I’m writing this in a cafe after reading out Polygon’s official review of Destiny — they gave it a 6 out of 10, which is the work of the just, depending on who you ask about this game. It certainly seems to be a mixed bag, doesn’t it?
After playing through a bit more than half of the story campaign, there are a lot of things I love, but some other things that completely stump me. And don’t ask me about PvP, because I haven’t played a fair amount of it. Tried it a couple of times during early leveling and I didn’t fare well. I’ll avoid embarrassment and just leave it to the imagination. I’ll talk multiplayer in my official review.
More full disclosure: I’m a HUGE Halo fan. I love immersing myself in big scifi worlds with ambitious ideas, running through hallways with shotguns, and pumping aliens full of bullets. From the Doom days to the days of Halo 2, the scifi FPS has always been my go-to gaming experience. It’s maybe/probably the reason I decided to get into video game journalism.
Now that that’s out of the way, I’ll tell you what I think works in Destiny:
The world is gorgeous — from the large valleys that make up much of Old Russia to the forests of Venus. I wouldn’t be surprised if 2/3 of the development money for this title went into making it the sexiest-looking FPS ever. And the different locations are expertly realized. The cult-like Hive live in the deep caverns of the moon, where they worship their shrines. The Fallen occupy heavily-defended fortresses throughout the galaxy, such as the Devil’s Lair. And it goes on. Each location is breathtaking, and it’s a treat to explore these exotic locations. It’s like when you stepped into the Library in Halo for the first time or took the fight to the Covenant on High Charity.
Which really leads me to the Halo comparison that Bobby mentioned above. It’s inevitable and absolutely unavoidable. The similarities between Bungie’s classic franchise and its blooming new one are uncanny. Seriously.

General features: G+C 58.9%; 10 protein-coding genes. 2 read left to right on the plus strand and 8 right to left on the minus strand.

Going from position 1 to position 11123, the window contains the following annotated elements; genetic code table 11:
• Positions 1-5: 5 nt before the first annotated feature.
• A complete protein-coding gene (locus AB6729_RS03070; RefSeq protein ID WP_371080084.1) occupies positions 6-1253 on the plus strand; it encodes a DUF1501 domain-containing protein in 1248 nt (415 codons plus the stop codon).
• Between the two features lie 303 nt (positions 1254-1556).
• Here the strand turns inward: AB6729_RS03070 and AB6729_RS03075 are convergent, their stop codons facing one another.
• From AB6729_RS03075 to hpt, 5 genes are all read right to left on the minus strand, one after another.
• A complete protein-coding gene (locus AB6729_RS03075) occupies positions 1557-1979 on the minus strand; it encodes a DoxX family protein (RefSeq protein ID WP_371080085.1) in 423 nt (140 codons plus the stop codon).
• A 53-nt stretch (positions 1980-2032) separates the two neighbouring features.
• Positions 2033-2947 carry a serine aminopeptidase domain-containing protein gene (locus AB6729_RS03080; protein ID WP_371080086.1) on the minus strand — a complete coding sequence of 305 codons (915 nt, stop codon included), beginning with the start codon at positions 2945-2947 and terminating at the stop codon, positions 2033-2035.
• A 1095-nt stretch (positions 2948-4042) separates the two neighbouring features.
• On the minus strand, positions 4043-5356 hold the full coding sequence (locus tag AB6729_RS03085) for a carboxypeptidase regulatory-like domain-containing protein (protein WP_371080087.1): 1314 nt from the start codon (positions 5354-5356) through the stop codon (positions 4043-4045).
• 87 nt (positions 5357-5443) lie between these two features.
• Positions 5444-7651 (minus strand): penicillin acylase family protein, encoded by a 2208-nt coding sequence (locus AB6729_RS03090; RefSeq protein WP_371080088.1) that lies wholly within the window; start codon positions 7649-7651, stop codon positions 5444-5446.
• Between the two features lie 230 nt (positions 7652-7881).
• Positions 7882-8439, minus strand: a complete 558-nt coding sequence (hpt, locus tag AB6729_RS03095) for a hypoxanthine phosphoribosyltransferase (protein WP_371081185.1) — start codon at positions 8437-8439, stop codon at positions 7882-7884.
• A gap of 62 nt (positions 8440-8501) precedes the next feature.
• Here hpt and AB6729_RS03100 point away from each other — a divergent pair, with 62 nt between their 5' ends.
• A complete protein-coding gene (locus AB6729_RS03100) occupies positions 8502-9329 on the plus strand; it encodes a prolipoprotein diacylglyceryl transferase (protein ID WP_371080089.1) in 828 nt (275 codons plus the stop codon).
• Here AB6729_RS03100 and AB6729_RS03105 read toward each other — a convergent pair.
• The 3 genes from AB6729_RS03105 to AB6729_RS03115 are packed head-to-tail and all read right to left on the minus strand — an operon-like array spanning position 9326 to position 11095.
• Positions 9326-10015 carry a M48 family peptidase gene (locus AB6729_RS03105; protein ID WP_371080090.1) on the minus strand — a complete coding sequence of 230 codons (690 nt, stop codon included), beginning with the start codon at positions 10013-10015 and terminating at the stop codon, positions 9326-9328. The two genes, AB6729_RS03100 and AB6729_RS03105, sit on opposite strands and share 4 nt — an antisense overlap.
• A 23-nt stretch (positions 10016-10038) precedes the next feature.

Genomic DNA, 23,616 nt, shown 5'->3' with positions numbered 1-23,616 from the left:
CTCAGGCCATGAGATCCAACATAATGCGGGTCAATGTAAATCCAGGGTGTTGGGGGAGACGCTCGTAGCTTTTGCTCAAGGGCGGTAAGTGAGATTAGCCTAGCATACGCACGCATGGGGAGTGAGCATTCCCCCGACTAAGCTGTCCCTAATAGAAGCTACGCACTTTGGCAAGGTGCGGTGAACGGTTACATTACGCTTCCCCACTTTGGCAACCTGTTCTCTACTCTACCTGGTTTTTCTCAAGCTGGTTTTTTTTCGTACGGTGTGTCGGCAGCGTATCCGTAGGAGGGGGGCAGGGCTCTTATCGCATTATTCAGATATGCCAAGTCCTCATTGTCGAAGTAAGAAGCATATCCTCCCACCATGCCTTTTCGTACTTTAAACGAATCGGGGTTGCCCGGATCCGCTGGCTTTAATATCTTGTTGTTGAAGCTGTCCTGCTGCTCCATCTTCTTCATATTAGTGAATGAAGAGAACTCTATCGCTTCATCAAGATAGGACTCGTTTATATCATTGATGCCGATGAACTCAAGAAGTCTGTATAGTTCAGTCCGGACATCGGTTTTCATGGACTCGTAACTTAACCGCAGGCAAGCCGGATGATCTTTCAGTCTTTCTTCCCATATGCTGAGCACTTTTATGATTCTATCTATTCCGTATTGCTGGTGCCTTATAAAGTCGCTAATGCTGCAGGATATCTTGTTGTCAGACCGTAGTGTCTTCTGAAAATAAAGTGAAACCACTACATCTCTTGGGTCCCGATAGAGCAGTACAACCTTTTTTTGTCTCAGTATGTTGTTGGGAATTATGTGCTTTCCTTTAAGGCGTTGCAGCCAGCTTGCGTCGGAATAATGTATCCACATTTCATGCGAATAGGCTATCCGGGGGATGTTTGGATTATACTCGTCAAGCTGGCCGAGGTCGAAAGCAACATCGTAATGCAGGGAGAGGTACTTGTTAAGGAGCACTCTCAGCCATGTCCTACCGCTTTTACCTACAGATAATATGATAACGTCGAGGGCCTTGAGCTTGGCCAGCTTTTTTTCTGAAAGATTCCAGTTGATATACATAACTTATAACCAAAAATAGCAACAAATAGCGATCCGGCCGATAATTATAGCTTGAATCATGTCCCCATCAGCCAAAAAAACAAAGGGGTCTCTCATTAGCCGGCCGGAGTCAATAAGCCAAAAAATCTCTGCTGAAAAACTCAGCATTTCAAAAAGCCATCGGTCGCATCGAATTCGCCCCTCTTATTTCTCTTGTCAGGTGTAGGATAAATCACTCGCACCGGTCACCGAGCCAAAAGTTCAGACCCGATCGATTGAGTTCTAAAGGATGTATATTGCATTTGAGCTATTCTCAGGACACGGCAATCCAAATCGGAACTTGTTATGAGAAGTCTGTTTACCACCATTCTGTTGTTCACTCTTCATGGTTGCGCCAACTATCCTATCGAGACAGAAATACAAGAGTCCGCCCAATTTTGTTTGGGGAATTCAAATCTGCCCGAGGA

The guns, grenades, and melee formula from Halo is alive and kicking in Destiny. I even chose to be a Hunter so that I could get in some very satisfying knife action into my experience. There’s literally nothing more rewarding than dispatching your enemy with a perfectly-aimed knife throw.
Your objectives and motivations pretty much remain the same as they did back in 2001 when Halo: Combat Evolved took over the world. An AI — voiced by Peter Dinklage and lovingly referred to as such by this gamer — guides you through alien territory, as you scan things, recover relics, eliminate threats, and try to open sealed doors before the horde eats you. I can’t think of a single moment in Destiny — again, I’m a bit more than halfway through, so I might still be surprised — that isn’t directly ripped from a moment in Halo.
If the last thing you did back in 2004 before falling into a deep, dark cryogenic sleep was finish Halo 2’s campaign, you could wake up today and easily pick up Destiny and feel like not much had changed in the gaming scene. Maybe you’d even be a little underwhelmed.
After playing the game for a week, there doesn’t seem to be more than meets the eye. The beta promised us only a taste of the bigger, innovative gameplay to come. In retrospect, that beta might’ve shown us everything the game was about. Period. There isn’t a moment in the game that really elevates Destiny into its pre-determined place — this isn’t the game of the year everyone thought it would be. Instead, it’s a fun game with interesting moments that doesn’t really push the genre forward, but instead enforces it as a well-oiled machine.
It’s not that Destiny is a bad game — and right now, I’m judging it as an FPS — it’s just that it doesn’t do much to add to the shooting experience. The set pieces, situations, and locations where you find yourself shooting things are pretty much the same as back in 2004. I don’t really have a problem with that, because if you’re going to give me a “Halo experience” that is bigger and longer than the original, I’m not going to complain. Not a word. The tried and true FPS formula works for me. I like what Destiny is all about as a shooter.